In the year 2020, it seems like it should be a no-brainer that society is moving towards political correctness and acceptance of everyone. Movements such as Black Lives Matter, #MeToo, as well as the Mental Health Movement have circulated most of the US by now and their presence is stronger than ever. Hollywood, education, and politicians have slowly begun to adapt to a culture actively opposing prejudice – evolving to a person-centered culture where individuals are viewed for who they are in terms of personality and how they treat others versus defining someone by their skin color, religion, sexual orientation, or ability.
Despite these changes, it is astounding to see how some people just don’t get it. Politicians out there continue to preach hate, the education system still practices discrimination in a covert manner, and Hollywood continues to find humor in the pain of others.
Just in time for Halloween, Netflix released a new original film Hubie Halloween starring Adam Sandler as the title protagonist as well as other big-name cast members such as Kevin James, Rob Schneider, Mya Roudolf, Julie Bowen, Peyton List, and Karan Bar. The plot is centered around Hubie (Adam Sandler), an absolute goofball who continues to get beaten down by a town full of individuals who just don’t get him. Violet Valentine (Julie Bowen) and her foster children, as well as his mother, seem to be Hubie’s only supporters. The plot comes full circle with some fun one-liners and slapstick, making Hubie the town hero.
In many of his films, Adam Sandler has gained his claim to fame portraying a goofy, odd-man-out; however, at what point does “goofy” become offensive? We’ve seen it in Billy Madison, That’s My Boy, and now Hubie Halloween where Sandler has taken the role too far to a point where goofy looks more like a satirical take on mental illness. In Hubie Halloween, there are several times where Sandler’s character is referred to as “different” or “special” – both outdated historical euphemisms for individuals suffering from various mental illnesses. Hubie is treated poorly by many of the characters, falling victim to bullying a multitude of times, but Hubie continues to serve those who treat him poorly, often not even realizing the malicious intent of many of the characters. Physically, Hubie is portrayed as follows; riding a bike with an out-dated speaker, always carrying his “special red thermos”, and wearing a homemade sash reading “Monitor” across his chest. Speaking in a puny cartoonish voice, Sandler takes the poor-taste character to an outlandish level.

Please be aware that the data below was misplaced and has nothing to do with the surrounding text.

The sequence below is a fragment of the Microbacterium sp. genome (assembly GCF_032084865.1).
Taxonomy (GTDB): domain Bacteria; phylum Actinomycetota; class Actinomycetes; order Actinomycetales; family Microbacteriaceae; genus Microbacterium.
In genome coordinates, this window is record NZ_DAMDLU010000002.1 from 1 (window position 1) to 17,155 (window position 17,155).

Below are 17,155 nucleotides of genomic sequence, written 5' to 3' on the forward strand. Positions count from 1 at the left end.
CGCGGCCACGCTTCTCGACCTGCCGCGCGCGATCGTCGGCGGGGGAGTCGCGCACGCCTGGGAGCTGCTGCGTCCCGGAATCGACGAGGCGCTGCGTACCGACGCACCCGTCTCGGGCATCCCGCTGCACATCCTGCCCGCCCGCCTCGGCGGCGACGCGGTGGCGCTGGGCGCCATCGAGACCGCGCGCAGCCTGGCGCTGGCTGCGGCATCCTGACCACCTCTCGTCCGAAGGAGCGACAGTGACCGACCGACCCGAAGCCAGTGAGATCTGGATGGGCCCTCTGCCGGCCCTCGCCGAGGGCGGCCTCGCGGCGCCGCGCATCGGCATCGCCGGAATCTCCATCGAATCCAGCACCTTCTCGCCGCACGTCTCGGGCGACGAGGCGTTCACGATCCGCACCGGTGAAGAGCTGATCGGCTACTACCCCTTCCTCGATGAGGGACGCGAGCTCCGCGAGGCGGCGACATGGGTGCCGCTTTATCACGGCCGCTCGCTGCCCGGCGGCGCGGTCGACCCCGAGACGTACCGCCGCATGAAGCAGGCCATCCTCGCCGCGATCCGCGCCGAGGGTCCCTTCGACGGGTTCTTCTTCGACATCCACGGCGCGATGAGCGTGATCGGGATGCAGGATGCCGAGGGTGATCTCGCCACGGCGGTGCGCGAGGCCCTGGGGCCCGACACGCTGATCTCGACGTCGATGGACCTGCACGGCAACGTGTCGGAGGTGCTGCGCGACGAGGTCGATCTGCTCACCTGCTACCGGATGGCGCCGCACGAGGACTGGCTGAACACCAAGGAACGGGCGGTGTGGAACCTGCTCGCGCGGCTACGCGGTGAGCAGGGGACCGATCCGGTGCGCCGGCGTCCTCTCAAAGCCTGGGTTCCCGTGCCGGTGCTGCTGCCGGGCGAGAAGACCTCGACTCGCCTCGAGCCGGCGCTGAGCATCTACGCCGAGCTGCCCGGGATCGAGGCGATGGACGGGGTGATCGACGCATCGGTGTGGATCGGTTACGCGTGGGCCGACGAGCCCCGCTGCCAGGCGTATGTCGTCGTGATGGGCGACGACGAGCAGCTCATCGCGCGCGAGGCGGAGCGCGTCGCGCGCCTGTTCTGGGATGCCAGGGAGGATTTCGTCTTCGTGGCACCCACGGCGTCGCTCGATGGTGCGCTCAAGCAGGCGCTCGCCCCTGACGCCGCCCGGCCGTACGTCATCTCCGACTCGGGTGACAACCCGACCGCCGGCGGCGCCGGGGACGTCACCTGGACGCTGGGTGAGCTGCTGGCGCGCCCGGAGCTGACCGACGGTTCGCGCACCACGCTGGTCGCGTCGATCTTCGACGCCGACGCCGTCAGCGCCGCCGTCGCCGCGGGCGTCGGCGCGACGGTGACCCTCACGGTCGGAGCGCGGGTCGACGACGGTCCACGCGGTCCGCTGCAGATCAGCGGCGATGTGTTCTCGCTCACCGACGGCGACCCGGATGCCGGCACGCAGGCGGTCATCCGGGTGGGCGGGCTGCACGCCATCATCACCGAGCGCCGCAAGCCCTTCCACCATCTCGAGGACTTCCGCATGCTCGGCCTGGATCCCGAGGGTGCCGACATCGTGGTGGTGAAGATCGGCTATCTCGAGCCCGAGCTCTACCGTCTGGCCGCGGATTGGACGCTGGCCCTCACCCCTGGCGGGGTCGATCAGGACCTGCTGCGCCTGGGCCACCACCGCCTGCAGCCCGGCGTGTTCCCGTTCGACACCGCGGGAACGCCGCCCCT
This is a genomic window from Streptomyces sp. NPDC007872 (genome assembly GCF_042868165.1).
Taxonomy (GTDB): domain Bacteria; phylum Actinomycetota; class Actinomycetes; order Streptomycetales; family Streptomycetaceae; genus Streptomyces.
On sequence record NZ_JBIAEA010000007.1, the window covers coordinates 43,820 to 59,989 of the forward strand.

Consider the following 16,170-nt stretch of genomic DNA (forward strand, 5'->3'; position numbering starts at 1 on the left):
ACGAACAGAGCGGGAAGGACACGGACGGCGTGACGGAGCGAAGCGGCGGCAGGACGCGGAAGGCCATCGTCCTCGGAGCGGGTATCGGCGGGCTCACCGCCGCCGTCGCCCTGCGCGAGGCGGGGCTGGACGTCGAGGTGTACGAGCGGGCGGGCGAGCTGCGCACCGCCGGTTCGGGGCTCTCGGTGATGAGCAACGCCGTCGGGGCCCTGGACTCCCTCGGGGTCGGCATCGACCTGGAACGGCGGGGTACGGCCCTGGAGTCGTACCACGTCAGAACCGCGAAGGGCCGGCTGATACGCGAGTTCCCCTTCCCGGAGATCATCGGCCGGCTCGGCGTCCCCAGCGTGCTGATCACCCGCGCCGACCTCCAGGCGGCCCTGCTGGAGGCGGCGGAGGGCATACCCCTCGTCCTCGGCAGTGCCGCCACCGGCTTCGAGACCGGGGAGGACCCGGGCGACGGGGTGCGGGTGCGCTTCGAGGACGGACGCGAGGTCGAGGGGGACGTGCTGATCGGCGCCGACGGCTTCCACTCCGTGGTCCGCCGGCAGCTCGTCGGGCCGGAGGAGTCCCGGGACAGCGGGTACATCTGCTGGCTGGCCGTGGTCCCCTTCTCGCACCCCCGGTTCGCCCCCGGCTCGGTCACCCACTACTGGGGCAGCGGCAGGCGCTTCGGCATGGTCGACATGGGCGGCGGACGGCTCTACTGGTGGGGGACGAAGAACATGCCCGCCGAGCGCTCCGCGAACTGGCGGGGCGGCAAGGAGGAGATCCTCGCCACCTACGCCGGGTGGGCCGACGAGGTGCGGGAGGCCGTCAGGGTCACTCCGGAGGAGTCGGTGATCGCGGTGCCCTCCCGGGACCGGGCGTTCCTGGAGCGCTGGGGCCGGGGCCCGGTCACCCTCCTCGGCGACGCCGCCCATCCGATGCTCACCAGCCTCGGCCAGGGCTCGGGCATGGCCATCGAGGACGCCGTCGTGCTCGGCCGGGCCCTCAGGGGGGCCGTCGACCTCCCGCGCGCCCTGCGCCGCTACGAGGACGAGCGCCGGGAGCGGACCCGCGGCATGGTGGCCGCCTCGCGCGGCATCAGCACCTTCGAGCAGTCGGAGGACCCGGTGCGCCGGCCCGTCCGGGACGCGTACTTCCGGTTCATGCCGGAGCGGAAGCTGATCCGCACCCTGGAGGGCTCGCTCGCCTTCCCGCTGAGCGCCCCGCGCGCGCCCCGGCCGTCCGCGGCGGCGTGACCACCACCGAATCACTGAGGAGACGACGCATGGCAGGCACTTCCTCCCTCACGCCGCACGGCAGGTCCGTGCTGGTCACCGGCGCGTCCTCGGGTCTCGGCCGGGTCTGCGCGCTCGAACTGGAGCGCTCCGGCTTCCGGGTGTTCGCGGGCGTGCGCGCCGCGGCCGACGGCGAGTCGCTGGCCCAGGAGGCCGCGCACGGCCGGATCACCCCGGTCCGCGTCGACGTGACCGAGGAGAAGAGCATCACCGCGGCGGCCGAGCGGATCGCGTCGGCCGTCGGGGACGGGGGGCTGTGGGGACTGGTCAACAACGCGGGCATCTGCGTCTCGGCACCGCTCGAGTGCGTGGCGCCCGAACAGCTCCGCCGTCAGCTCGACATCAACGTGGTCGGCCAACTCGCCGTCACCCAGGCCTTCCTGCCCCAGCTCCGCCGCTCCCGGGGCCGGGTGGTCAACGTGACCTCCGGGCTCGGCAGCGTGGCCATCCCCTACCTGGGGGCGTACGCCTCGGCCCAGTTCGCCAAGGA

If the overt ableism and political incorrectness weren’t enough, the plot of the movie is centered around a beginning scene surrounding the escape of a patient from some sort of mental hospital. As individuals continue to disappear from the city, Hubie happens to be at the scene of many – naturally causing people to point fingers. Although it is known to the audience that Hubie did not do it and that he is not the one who escaped from the mental hospital, the directors seem to make many connections between the two. Both Hubie and the escaped patient are viewed as weirdos to the town in the film – Hubie being overly present in the community. Similarly, both characters have created a false reality that they live in. For Hubie, he believes his role as “Halloween Safety Monitor” makes him the hero of the town; however, the crushing reality is most of the town uses it as a platform to further criticize Hubie. Meanwhile, the escaped patient lives in a fantasy that he is a werewolf and that the only reason he was in the hospital is because it’s a “Werewolf Treatment Facility”. Lastly, the two characters are neighbors, placing them not only in a cinematic proximity, but in a physical proximity as well.
Some may say that looking at the political correctness (or lack thereof) of the film is simply trying to not enjoy the production; however, the blatant insults and bullying that occur in this film made it hard to enjoy, as it goes so far beyond politics and into a realm of living in a brutal culture. The sad reality of the world is that many do live here, but that is no laughing matter. Netflix, Sandler, and the remainder of the cast should not be receiving the outspoken praise they are over this movie. Although Hubie does rise from zero to hero, the movie was an obnoxious, tired take on ableism in the world today.